They almost shot him four years ago. The aging gelding had broken his hip on a training track in Western Australia, and if the horse had been insured by the pool-hall operator who owned him, that would have been the end of Cardigan Bay. But they picked up the pieces and put him out to pasture, and after a year, to his owner's surprise, he was ready to race again.
Last Friday night 10-year-old Cardigan Bay was pacing better than any horse in harness. Before a sellout crowd of 36,556 at Yonkers Raceway he defeated the wonder horse of American pacing, brash young Bret Hanover, in a race that was billed, not completely without reason, as the Pace of the Century. Although his driver, Stanley Dancer, rattled the sulky shafts with his whip through the stretch, there was never any doubt that Cardigan Bay would win. He finished the mile race a length in front of Bret Hanover, and from the look of things he would have been the same length ahead at the end of two miles.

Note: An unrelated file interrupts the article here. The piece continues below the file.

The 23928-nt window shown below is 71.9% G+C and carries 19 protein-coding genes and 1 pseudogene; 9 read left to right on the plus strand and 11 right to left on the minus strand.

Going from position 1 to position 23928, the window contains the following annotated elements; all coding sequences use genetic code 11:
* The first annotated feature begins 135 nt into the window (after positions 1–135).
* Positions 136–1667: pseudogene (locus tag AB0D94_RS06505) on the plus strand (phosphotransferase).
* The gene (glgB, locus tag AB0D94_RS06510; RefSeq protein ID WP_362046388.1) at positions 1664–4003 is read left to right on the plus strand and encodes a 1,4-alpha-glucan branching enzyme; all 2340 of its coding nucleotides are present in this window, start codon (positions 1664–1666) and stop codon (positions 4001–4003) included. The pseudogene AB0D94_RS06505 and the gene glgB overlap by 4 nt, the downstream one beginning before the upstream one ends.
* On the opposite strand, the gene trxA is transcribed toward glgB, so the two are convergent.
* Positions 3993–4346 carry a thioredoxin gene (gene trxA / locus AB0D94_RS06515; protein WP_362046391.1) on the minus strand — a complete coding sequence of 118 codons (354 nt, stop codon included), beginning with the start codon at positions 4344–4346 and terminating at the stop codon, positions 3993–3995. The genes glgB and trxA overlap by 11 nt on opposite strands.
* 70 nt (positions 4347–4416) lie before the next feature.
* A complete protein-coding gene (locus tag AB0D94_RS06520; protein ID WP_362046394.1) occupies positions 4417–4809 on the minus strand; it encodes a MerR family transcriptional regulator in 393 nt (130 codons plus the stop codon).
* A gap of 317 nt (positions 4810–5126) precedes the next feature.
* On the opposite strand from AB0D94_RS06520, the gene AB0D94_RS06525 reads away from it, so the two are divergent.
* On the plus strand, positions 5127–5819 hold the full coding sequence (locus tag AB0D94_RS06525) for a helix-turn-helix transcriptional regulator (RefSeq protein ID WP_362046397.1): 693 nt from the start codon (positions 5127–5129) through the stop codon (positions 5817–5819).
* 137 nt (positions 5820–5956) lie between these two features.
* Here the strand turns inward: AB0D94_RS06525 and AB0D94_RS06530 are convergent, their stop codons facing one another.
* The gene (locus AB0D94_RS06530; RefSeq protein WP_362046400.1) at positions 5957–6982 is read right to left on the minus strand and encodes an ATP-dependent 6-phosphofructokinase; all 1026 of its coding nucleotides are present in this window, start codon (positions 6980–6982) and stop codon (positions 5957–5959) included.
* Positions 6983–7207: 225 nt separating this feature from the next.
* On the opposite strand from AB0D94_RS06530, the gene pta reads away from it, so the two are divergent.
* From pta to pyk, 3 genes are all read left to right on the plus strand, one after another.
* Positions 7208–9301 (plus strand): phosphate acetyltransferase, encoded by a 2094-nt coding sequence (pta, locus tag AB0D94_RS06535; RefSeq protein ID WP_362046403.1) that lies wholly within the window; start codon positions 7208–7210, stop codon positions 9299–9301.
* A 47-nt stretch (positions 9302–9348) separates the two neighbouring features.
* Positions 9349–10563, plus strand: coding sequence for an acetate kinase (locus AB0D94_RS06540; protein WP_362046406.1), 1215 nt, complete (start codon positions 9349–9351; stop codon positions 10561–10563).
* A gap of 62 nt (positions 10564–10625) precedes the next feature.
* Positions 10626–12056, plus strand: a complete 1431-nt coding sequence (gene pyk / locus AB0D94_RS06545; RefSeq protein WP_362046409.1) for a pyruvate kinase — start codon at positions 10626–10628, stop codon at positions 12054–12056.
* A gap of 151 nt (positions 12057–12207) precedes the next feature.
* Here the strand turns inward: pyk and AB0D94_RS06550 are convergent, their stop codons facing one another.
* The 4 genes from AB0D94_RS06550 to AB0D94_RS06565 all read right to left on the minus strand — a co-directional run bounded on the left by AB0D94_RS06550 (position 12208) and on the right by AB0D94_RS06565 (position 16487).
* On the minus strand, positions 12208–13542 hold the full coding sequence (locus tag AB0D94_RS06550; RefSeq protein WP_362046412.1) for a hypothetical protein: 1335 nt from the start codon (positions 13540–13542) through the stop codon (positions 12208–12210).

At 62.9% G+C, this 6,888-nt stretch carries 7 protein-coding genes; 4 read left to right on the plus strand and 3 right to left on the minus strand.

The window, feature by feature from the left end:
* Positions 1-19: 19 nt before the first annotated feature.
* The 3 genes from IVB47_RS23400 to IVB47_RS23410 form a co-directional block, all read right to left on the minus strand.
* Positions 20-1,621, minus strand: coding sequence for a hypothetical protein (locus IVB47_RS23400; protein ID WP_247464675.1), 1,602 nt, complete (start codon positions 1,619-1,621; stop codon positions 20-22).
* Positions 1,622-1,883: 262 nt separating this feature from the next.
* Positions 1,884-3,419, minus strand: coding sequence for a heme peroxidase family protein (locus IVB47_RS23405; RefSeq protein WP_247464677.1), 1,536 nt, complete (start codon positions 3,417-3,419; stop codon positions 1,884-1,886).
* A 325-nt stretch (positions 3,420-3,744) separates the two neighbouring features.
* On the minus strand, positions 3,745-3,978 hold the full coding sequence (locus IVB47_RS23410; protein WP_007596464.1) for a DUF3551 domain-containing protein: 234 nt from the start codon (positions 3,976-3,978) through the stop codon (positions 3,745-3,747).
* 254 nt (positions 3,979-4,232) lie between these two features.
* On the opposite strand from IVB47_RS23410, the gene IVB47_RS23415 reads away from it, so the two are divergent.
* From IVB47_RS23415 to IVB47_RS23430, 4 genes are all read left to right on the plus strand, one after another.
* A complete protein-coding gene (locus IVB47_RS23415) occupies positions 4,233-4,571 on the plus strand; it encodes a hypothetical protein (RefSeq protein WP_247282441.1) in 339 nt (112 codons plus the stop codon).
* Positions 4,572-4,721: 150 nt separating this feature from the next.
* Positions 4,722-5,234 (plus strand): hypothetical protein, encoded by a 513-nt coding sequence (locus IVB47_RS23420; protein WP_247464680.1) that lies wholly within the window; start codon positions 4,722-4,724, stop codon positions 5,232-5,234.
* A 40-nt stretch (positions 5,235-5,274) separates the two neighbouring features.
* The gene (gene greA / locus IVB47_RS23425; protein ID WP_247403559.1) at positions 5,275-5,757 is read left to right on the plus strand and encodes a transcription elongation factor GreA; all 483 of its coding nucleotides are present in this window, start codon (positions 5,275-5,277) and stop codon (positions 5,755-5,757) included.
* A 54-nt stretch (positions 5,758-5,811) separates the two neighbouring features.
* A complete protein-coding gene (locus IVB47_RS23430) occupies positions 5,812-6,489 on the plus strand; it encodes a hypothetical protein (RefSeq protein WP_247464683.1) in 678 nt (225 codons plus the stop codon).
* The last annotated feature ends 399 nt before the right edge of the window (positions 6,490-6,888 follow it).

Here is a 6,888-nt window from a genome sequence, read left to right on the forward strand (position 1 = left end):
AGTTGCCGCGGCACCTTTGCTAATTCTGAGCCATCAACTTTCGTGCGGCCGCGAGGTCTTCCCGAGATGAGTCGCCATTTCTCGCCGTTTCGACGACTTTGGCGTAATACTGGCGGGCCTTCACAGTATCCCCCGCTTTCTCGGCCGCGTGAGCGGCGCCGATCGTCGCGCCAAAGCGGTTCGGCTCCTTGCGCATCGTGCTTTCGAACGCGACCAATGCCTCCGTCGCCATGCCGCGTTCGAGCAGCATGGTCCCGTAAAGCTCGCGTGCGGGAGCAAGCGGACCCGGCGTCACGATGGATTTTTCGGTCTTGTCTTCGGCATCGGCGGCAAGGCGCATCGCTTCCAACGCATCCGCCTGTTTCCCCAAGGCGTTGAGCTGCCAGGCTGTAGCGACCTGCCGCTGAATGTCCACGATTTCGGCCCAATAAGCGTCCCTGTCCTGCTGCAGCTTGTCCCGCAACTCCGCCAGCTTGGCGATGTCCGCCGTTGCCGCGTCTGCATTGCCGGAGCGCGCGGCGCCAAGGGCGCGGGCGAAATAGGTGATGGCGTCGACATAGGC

Although the crowd—which had sent Bret Hanover off as a 3-to-5 favorite—was appreciative of the fine performance from the old pro, the complete improbability of Cardigan Bay and his background surely escaped most of them. There was, for instance, the piece of bone taken from one of his legs last year and kept among the liniments and bandages back at Stanley Dancer's barn, where Cardigan's groom, Joe Weideman, enjoys showing it off to visitors. There was, of course, his broken hip. "He's a mess," says Dancer. And there was his bizarre history.
Cardigan Bay came from the lush limestone land of New Zealand. The grass in the Southland district seems to make horses strong, and country methods of training and racing give them unusual stamina and durability. A New Zealand horse is not raced much while he is young. Cardigan Bay never started at 2 and made only seven starts at 3 and 4. Bret Hanover, on the other hand, has raced 51 times already and his 4-year-old campaign has just begun.